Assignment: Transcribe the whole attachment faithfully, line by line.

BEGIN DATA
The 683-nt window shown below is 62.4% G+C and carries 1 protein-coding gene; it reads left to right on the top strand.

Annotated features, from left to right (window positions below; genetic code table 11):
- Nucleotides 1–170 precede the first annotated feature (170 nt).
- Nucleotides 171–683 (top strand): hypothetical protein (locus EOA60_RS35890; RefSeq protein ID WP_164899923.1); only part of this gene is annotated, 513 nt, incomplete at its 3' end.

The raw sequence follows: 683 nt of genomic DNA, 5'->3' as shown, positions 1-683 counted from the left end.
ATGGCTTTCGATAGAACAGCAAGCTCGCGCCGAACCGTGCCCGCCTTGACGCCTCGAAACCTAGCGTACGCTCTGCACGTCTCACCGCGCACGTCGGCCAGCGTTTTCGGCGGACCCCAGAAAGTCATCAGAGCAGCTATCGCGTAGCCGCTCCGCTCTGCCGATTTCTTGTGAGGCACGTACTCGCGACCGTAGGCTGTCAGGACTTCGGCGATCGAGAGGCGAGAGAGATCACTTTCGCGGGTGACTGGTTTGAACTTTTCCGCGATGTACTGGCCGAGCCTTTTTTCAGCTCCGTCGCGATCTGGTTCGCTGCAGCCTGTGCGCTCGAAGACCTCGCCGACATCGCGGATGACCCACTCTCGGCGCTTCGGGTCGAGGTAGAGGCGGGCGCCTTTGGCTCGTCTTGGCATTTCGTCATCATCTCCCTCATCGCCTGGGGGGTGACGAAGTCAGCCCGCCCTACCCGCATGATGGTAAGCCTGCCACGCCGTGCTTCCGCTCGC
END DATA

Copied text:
The 683-nt window shown below is 62.4% G+C and carries 1 protein-coding gene; it reads left to right on the top strand.

Annotated features, from left to right (window positions below; genetic code table 11):
- Nucleotides 1–170 precede the first annotated feature (170 nt).
- Nucleotides 171–683 (top strand): hypothetical protein (locus EOA60_RS35890; RefSeq protein ID WP_164899923.1); only part of this gene is annotated, 513 nt, incomplete at its 3' end.

The raw sequence follows: 683 nt of genomic DNA, 5'->3' as shown, positions 1-683 counted from the left end.
ATGGCTTTCGATAGAACAGCAAGCTCGCGCCGAACCGTGCCCGCCTTGACGCCTCGAAACCTAGCGTACGCTCTGCACGTCTCACCGCGCACGTCGGCCAGCGTTTTCGGCGGACCCCAGAAAGTCATCAGAGCAGCTATCGCGTAGCCGCTCCGCTCTGCCGATTTCTTGTGAGGCACGTACTCGCGACCGTAGGCTGTCAGGACTTCGGCGATCGAGAGGCGAGAGAGATCACTTTCGCGGGTGACTGGTTTGAACTTTTCCGCGATGTACTGGCCGAGCCTTTTTTCAGCTCCGTCGCGATCTGGTTCGCTGCAGCCTGTGCGCTCGAAGACCTCGCCGACATCGCGGATGACCCACTCTCGGCGCTTCGGGTCGAGGTAGAGGCGGGCGCCTTTGGCTCGTCTTGGCATTTCGTCATCATCTCCCTCATCGCCTGGGGGGTGACGAAGTCAGCCCGCCCTACCCGCATGATGGTAAGCCTGCCACGCCGTGCTTCCGCTCGC